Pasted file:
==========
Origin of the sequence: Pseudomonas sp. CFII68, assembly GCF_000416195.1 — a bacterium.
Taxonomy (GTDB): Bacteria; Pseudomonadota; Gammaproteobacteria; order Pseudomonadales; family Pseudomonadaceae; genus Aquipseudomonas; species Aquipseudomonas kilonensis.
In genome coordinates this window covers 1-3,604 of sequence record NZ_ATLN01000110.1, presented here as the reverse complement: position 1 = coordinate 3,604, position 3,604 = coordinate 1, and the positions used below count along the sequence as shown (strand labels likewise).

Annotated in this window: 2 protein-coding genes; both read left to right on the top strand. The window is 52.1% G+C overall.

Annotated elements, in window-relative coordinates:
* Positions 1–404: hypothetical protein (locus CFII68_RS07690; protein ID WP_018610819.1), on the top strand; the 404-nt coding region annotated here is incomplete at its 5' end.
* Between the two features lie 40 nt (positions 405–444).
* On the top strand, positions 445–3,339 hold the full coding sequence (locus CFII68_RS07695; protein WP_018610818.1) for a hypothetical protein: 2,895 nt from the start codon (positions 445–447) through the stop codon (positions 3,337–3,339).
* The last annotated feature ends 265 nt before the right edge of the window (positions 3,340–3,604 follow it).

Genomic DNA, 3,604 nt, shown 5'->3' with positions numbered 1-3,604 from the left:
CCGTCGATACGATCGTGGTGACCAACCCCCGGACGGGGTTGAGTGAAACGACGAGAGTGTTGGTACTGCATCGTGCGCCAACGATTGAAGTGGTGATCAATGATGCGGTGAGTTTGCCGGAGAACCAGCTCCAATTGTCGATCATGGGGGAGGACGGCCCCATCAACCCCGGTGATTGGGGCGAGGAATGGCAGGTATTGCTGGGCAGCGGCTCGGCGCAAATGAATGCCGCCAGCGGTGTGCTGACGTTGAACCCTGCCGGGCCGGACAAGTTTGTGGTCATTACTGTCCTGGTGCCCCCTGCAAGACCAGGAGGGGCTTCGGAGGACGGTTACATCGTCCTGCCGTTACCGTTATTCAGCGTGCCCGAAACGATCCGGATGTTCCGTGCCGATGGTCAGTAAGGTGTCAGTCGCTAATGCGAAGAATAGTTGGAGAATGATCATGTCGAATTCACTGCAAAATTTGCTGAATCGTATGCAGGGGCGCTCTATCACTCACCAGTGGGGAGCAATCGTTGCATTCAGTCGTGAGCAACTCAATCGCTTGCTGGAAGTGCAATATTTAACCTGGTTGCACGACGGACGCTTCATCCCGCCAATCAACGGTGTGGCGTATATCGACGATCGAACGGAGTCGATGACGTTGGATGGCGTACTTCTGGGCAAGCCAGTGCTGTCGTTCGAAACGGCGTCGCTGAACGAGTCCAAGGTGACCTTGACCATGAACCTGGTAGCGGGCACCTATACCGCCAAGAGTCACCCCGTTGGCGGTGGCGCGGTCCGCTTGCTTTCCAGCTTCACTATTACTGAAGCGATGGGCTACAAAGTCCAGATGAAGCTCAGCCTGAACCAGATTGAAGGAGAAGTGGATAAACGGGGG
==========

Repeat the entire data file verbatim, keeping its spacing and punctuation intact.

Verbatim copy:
Origin of the sequence: Pseudomonas sp. CFII68, assembly GCF_000416195.1 — a bacterium.
Taxonomy (GTDB): Bacteria; Pseudomonadota; Gammaproteobacteria; order Pseudomonadales; family Pseudomonadaceae; genus Aquipseudomonas; species Aquipseudomonas kilonensis.
In genome coordinates this window covers 1-3,604 of sequence record NZ_ATLN01000110.1, presented here as the reverse complement: position 1 = coordinate 3,604, position 3,604 = coordinate 1, and the positions used below count along the sequence as shown (strand labels likewise).

Annotated in this window: 2 protein-coding genes; both read left to right on the top strand. The window is 52.1% G+C overall.

Annotated elements, in window-relative coordinates:
* Positions 1–404: hypothetical protein (locus CFII68_RS07690; protein ID WP_018610819.1), on the top strand; the 404-nt coding region annotated here is incomplete at its 5' end.
* Between the two features lie 40 nt (positions 405–444).
* On the top strand, positions 445–3,339 hold the full coding sequence (locus CFII68_RS07695; protein WP_018610818.1) for a hypothetical protein: 2,895 nt from the start codon (positions 445–447) through the stop codon (positions 3,337–3,339).
* The last annotated feature ends 265 nt before the right edge of the window (positions 3,340–3,604 follow it).

Genomic DNA, 3,604 nt, shown 5'->3' with positions numbered 1-3,604 from the left:
CCGTCGATACGATCGTGGTGACCAACCCCCGGACGGGGTTGAGTGAAACGACGAGAGTGTTGGTACTGCATCGTGCGCCAACGATTGAAGTGGTGATCAATGATGCGGTGAGTTTGCCGGAGAACCAGCTCCAATTGTCGATCATGGGGGAGGACGGCCCCATCAACCCCGGTGATTGGGGCGAGGAATGGCAGGTATTGCTGGGCAGCGGCTCGGCGCAAATGAATGCCGCCAGCGGTGTGCTGACGTTGAACCCTGCCGGGCCGGACAAGTTTGTGGTCATTACTGTCCTGGTGCCCCCTGCAAGACCAGGAGGGGCTTCGGAGGACGGTTACATCGTCCTGCCGTTACCGTTATTCAGCGTGCCCGAAACGATCCGGATGTTCCGTGCCGATGGTCAGTAAGGTGTCAGTCGCTAATGCGAAGAATAGTTGGAGAATGATCATGTCGAATTCACTGCAAAATTTGCTGAATCGTATGCAGGGGCGCTCTATCACTCACCAGTGGGGAGCAATCGTTGCATTCAGTCGTGAGCAACTCAATCGCTTGCTGGAAGTGCAATATTTAACCTGGTTGCACGACGGACGCTTCATCCCGCCAATCAACGGTGTGGCGTATATCGACGATCGAACGGAGTCGATGACGTTGGATGGCGTACTTCTGGGCAAGCCAGTGCTGTCGTTCGAAACGGCGTCGCTGAACGAGTCCAAGGTGACCTTGACCATGAACCTGGTAGCGGGCACCTATACCGCCAAGAGTCACCCCGTTGGCGGTGGCGCGGTCCGCTTGCTTTCCAGCTTCACTATTACTGAAGCGATGGGCTACAAAGTCCAGATGAAGCTCAGCCTGAACCAGATTGAAGGAGAAGTGGATAAACGGGGG